Sessions Defends Campus Free Speech And Trump’s Criticism Of NFL Player Protests

September 26, 2017

Attorney General Jeff Sessions defended his boss’s criticism of NFL players for kneeling in protest during the national anthem, saying Tuesday that President Trump has “free speech rights, too.”

Sessions defended Trump’s controversial remarks as he criticized college speech policies during an address at the Georgetown University Law Center. “Freedom of thought and speech on the American campus are under attack,” he said.

“In this great land,” Sessions also said, “the government does not get to tell you what to think or what to say.”

But in a question-and-answer session, Session said that he agrees with Trump and that “it’s a big mistake” for NFL players to protest police brutality against African-Americans by kneeling during the national anthem.

Sessions said there are many ways “these players, with all the assets that they have, can express their political views other than, in effect, denigrating the symbols of our nation,” which, he said, has provided them “freedom to speak and to act.”

Sessions went on to say the freedom of every individual player is “paramount under the Constitution, is protected and we have to protect it.” He then added, “it’s not a contradiction.”

More than 100 students and faculty members protested Sessions’ speech, saying they were not allowed in to hear it, despite there being empty seats.

Lauren Phillips, a second-year student and one of the organizers of the protest, said, “It’s incredibly ironic that the attorney general wants to come here to talk about free speech but is excluding dissenting voices and potentially dissenting questions from his speech.”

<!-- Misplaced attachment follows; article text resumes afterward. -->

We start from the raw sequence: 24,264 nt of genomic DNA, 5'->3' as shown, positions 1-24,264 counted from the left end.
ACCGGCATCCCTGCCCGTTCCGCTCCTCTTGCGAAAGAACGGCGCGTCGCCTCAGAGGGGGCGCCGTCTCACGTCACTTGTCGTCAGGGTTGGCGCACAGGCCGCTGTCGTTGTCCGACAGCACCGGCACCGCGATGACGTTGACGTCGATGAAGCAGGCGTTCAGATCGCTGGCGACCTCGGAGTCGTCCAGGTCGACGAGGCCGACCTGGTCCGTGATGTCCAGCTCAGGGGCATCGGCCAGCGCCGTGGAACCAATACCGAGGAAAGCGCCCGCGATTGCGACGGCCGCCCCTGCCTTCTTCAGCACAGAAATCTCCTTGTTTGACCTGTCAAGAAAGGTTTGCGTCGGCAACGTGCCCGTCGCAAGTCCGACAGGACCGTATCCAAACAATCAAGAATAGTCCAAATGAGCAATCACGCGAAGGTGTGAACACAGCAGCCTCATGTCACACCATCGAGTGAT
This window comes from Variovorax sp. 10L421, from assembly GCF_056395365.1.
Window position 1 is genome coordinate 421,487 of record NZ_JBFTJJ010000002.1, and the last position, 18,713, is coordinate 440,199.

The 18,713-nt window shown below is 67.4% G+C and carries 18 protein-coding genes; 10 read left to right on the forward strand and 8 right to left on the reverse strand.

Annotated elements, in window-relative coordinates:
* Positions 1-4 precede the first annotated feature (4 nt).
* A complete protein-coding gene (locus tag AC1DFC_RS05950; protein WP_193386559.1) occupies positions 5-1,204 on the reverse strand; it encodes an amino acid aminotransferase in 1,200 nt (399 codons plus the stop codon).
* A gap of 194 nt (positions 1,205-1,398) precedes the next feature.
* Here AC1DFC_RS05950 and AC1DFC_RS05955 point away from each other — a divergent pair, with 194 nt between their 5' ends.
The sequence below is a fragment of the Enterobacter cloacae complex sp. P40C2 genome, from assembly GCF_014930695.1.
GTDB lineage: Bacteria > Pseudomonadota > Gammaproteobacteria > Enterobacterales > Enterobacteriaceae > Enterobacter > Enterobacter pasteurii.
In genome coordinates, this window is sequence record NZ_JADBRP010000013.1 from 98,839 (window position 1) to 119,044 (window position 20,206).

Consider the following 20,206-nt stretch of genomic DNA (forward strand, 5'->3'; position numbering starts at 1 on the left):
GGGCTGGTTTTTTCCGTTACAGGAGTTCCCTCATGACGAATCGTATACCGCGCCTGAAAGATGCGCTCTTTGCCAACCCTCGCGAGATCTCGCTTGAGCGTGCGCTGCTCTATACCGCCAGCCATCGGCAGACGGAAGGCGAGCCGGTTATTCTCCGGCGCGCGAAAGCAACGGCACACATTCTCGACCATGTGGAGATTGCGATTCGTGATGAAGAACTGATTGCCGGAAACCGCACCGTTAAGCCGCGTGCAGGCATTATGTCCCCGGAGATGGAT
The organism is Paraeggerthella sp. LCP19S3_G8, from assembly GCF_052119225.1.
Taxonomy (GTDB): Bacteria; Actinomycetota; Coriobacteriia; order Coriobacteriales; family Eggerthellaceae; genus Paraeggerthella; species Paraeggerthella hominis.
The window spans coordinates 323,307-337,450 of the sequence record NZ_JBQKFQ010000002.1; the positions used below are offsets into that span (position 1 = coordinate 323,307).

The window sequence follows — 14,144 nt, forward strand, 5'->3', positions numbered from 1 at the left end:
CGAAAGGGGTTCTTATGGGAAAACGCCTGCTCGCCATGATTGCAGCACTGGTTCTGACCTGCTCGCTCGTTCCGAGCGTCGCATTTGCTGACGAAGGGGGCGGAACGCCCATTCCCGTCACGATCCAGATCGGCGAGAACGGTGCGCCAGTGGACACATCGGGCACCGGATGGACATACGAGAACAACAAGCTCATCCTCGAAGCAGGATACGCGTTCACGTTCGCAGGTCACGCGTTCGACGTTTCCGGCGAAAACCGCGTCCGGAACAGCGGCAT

Citing incidents at schools from Boise State to Middlebury College, Sessions said American universities are “transforming into an echo chamber of political correctness and homogeneous thought, a shelter for fragile egos.”

Sessions announced that the Justice Department “will enforce federal law, defend free speech and protect students’ free expression from whatever end of the political spectrum it may come.”

As he was speaking, the DOJ said it was filing a “statement of interest” in a case filed by students at Georgia Gwinnett College to challenge a school policy that the department says limits student expressive activity to two small free speech zones, that totaled 0.0015 percent of the campus and requires students to obtain prior authorization from campus officials, as well as to comply with the student code of conduct that prohibited speech that “disturbs the comfort” of others.

Sessions said DOJ would file more such statements in the weeks and months to come.

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